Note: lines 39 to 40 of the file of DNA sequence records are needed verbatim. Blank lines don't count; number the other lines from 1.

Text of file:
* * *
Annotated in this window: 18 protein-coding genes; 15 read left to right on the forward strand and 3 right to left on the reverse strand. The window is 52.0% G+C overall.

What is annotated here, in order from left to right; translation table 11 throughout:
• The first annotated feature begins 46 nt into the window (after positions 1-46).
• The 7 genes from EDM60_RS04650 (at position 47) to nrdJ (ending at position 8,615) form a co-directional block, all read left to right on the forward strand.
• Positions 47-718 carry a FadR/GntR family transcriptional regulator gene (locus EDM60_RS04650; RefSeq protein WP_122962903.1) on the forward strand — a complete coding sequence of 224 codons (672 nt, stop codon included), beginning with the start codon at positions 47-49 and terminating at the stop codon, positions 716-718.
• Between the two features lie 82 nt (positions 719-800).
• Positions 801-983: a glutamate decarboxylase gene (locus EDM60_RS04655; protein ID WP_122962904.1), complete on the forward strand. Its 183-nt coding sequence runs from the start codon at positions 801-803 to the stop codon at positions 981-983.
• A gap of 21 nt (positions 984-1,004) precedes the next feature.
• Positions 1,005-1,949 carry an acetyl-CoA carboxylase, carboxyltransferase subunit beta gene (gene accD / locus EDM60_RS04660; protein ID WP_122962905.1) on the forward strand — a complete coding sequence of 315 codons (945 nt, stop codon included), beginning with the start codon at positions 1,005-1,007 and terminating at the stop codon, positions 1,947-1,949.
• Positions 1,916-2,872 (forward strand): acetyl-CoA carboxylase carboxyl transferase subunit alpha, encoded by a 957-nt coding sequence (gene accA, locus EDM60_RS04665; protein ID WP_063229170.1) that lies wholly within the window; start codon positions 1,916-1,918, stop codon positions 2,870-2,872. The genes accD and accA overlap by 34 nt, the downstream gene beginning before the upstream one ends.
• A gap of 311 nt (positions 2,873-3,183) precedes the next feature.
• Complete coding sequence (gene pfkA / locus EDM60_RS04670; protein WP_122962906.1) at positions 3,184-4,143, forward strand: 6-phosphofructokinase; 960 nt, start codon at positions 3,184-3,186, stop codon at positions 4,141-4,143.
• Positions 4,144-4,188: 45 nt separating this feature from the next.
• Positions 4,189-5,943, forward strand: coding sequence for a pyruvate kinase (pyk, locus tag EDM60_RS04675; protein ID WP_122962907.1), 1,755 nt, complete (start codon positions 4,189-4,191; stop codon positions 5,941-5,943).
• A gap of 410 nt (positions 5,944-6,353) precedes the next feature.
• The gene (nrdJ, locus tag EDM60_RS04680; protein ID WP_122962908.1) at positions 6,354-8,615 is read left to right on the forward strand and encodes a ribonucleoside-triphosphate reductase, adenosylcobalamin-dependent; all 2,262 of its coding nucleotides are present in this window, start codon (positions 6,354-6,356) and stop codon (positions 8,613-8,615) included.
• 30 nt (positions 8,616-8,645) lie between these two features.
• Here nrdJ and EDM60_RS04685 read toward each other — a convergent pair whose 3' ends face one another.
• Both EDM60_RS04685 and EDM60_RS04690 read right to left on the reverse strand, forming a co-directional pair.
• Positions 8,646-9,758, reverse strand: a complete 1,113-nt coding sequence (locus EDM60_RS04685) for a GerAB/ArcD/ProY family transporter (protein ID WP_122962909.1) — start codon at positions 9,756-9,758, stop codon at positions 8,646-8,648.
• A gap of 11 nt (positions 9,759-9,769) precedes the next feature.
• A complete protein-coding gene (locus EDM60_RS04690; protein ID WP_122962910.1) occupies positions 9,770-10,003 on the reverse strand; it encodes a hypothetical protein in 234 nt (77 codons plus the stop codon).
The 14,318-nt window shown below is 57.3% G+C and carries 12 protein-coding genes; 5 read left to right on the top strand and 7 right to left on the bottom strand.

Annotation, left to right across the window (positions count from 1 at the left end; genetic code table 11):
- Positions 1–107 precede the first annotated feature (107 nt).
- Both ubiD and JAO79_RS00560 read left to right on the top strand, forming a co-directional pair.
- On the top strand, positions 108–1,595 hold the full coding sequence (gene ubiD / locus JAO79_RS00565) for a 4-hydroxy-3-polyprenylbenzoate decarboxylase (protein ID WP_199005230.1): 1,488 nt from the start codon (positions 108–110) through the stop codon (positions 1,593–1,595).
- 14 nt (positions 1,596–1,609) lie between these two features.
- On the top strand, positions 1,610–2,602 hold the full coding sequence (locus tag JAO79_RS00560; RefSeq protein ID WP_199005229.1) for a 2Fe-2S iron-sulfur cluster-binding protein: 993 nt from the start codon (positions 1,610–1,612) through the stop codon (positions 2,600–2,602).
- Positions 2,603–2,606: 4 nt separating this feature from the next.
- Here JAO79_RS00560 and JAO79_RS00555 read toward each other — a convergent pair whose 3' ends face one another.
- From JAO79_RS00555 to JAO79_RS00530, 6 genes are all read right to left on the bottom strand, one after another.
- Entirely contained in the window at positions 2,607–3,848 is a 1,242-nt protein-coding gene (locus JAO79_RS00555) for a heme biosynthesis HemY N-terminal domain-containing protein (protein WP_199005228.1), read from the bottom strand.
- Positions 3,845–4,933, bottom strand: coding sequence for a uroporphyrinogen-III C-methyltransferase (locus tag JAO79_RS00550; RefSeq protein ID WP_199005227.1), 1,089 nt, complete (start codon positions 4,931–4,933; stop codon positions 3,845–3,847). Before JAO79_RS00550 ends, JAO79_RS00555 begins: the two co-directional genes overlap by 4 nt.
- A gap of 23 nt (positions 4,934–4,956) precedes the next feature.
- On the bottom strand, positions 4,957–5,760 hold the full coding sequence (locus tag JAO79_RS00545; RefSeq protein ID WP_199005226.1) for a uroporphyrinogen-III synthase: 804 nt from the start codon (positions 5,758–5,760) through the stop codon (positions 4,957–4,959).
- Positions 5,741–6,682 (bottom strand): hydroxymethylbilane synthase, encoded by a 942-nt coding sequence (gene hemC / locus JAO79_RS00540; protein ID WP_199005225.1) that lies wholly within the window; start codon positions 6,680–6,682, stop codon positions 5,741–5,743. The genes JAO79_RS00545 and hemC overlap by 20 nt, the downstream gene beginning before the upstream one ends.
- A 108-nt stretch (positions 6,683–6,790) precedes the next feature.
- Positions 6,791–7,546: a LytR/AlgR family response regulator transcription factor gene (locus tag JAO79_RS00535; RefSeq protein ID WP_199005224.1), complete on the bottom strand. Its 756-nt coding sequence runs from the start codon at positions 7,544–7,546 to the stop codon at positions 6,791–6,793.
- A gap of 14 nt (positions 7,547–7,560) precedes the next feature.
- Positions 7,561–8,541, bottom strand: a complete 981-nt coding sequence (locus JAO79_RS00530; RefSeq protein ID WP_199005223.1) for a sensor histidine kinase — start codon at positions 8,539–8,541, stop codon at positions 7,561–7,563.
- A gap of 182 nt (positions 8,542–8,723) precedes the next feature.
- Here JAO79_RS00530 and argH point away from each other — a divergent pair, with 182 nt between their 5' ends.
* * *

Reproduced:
- Positions 6,791–7,546: a LytR/AlgR family response regulator transcription factor gene (locus tag JAO79_RS00535; RefSeq protein ID WP_199005224.1), complete on the bottom strand. Its 756-nt coding sequence runs from the start codon at positions 7,544–7,546 to the stop codon at positions 6,791–6,793.
- A gap of 14 nt (positions 7,547–7,560) precedes the next feature.